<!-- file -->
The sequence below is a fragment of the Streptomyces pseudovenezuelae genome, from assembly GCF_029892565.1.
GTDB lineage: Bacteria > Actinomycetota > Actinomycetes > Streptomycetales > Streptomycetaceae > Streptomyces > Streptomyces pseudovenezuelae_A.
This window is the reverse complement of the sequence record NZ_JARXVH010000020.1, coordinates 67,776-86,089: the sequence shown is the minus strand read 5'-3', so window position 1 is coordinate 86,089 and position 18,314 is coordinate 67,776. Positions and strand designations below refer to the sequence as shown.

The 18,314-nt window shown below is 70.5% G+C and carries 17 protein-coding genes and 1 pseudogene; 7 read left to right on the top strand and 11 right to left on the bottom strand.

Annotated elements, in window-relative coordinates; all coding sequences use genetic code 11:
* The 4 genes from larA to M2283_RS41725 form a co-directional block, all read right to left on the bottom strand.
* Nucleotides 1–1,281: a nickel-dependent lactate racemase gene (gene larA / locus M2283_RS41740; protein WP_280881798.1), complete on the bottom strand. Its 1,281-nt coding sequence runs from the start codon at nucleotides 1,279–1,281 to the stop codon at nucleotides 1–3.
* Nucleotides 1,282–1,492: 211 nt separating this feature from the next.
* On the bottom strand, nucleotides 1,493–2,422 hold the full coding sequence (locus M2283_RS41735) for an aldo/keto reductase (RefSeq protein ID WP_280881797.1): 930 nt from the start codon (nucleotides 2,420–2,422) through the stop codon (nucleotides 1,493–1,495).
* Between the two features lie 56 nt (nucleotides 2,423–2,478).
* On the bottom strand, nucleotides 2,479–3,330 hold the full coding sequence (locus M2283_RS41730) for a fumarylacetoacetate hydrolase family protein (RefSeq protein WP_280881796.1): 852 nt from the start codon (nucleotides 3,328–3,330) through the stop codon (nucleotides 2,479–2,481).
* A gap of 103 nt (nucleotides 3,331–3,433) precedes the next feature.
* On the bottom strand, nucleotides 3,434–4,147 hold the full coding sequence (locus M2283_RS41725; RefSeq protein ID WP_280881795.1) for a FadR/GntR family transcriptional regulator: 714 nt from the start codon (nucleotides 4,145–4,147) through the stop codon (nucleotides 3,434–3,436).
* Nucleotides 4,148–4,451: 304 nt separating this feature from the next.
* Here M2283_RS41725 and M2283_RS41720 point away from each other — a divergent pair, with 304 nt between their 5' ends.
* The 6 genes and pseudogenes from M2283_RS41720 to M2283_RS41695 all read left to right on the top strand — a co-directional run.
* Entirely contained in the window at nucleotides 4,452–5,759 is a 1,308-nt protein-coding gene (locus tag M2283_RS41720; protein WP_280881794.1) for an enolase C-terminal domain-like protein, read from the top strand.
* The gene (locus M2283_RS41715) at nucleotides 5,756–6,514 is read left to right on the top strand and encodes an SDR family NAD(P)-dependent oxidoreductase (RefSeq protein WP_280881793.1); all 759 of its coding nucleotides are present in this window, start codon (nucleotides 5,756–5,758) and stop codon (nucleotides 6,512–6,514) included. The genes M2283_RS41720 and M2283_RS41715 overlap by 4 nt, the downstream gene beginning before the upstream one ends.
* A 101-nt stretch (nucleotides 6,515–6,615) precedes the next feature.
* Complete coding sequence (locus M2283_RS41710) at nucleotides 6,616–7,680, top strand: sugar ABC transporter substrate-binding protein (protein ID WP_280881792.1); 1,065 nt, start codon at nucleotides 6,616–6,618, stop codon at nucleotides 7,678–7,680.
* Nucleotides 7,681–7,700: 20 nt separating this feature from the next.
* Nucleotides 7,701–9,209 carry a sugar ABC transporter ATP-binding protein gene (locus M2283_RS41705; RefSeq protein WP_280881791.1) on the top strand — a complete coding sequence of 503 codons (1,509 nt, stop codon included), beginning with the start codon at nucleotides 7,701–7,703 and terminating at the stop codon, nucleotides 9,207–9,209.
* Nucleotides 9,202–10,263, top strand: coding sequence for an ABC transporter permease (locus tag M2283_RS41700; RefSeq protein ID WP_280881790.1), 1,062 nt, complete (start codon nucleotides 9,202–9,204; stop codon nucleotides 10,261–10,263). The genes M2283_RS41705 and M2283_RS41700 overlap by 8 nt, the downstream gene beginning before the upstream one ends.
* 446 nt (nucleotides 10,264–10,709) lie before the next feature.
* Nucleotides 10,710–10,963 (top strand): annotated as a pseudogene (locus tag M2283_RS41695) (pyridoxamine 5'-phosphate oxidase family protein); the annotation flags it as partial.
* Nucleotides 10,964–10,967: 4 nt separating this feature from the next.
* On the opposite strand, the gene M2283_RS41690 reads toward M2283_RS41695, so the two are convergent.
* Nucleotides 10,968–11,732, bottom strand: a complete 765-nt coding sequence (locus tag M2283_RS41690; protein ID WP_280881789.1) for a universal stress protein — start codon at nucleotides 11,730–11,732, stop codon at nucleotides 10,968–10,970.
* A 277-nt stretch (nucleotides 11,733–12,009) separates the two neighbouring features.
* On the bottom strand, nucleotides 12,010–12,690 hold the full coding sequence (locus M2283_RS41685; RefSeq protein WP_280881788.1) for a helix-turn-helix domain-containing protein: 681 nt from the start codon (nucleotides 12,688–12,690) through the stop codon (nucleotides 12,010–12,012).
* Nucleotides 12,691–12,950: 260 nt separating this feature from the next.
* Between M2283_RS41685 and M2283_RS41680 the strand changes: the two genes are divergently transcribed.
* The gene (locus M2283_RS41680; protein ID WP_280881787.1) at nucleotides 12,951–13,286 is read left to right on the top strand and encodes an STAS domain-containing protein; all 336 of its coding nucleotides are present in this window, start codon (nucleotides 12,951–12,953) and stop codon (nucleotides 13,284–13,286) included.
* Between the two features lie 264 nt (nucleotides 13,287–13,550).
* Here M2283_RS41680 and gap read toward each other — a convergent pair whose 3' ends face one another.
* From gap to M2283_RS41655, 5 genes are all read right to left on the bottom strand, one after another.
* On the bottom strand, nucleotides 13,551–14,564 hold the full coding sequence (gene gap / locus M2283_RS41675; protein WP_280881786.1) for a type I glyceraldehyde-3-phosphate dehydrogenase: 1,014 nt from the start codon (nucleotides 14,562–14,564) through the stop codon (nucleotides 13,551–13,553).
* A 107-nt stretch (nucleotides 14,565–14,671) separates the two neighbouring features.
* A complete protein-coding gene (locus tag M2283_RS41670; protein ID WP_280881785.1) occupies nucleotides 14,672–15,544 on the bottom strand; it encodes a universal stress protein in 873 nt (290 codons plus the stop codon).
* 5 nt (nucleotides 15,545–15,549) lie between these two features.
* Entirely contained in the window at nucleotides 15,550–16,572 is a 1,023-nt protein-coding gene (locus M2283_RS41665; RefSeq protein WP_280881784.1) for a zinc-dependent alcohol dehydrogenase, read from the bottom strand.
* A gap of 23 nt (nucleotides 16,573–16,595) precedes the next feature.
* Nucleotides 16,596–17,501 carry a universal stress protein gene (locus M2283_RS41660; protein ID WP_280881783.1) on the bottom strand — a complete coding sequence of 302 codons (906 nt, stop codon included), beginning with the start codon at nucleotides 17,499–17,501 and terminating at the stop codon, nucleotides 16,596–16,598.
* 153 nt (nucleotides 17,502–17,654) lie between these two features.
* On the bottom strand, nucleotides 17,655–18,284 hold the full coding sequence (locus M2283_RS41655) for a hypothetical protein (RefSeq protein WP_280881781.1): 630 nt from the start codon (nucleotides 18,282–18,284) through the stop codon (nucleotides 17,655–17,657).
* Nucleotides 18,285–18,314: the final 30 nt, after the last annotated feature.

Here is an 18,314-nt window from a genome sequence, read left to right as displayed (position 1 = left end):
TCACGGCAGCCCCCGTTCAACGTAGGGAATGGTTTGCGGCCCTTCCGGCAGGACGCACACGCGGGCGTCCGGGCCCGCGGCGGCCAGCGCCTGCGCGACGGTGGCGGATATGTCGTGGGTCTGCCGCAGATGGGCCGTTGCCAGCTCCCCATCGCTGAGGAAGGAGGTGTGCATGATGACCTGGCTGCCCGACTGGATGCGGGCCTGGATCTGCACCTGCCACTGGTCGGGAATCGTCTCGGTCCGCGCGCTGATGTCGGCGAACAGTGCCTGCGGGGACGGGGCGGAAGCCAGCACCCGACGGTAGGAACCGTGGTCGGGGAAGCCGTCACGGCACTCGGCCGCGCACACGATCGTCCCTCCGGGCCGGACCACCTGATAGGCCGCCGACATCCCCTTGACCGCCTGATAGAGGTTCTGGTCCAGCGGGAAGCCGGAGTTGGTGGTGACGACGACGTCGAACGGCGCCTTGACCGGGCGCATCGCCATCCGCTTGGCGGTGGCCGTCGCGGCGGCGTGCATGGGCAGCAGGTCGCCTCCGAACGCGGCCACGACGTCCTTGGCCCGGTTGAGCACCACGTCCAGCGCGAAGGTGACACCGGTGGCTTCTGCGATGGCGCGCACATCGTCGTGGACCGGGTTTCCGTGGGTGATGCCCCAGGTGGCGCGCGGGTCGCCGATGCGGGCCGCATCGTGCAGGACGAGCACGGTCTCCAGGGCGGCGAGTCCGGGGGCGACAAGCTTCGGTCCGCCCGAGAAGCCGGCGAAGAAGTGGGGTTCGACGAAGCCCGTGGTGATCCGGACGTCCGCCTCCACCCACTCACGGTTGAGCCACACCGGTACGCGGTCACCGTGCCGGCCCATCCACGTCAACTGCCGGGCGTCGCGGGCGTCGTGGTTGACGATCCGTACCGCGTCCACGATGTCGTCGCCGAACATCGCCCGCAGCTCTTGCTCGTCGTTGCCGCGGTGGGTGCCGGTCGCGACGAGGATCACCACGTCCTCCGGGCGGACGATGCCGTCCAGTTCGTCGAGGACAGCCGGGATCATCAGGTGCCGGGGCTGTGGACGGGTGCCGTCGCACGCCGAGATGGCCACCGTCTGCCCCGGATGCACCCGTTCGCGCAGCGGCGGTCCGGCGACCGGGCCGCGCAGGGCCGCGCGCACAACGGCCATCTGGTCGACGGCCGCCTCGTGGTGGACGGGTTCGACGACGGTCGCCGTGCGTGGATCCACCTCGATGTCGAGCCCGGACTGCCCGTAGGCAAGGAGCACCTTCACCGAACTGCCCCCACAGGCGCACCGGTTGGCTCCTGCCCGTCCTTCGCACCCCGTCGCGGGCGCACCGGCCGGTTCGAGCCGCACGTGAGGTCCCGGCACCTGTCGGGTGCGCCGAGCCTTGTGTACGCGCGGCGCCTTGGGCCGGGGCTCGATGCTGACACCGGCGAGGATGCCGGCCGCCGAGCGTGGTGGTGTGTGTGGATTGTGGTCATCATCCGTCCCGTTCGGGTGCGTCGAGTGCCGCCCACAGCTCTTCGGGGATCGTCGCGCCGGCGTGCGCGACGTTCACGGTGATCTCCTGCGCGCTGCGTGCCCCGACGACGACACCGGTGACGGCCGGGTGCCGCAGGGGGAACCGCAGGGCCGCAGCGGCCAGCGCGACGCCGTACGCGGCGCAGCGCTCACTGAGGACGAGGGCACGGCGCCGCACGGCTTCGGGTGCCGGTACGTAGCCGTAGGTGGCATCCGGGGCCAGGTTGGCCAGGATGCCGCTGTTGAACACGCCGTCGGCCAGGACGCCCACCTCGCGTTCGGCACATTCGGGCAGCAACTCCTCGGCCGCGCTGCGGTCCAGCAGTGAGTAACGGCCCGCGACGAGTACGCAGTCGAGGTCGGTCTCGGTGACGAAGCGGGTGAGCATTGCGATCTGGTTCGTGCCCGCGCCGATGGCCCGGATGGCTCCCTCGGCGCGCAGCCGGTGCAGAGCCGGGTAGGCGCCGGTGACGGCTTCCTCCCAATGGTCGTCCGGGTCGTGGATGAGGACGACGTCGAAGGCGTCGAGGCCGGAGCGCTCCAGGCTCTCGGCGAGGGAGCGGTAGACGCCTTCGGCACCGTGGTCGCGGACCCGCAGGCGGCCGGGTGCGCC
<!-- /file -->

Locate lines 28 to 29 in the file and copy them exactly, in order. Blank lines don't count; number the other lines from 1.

* Nucleotides 10,968–11,732, bottom strand: a complete 765-nt coding sequence (locus tag M2283_RS41690; protein ID WP_280881789.1) for a universal stress protein — start codon at nucleotides 11,730–11,732, stop codon at nucleotides 10,968–10,970.
* A 277-nt stretch (nucleotides 11,733–12,009) separates the two neighbouring features.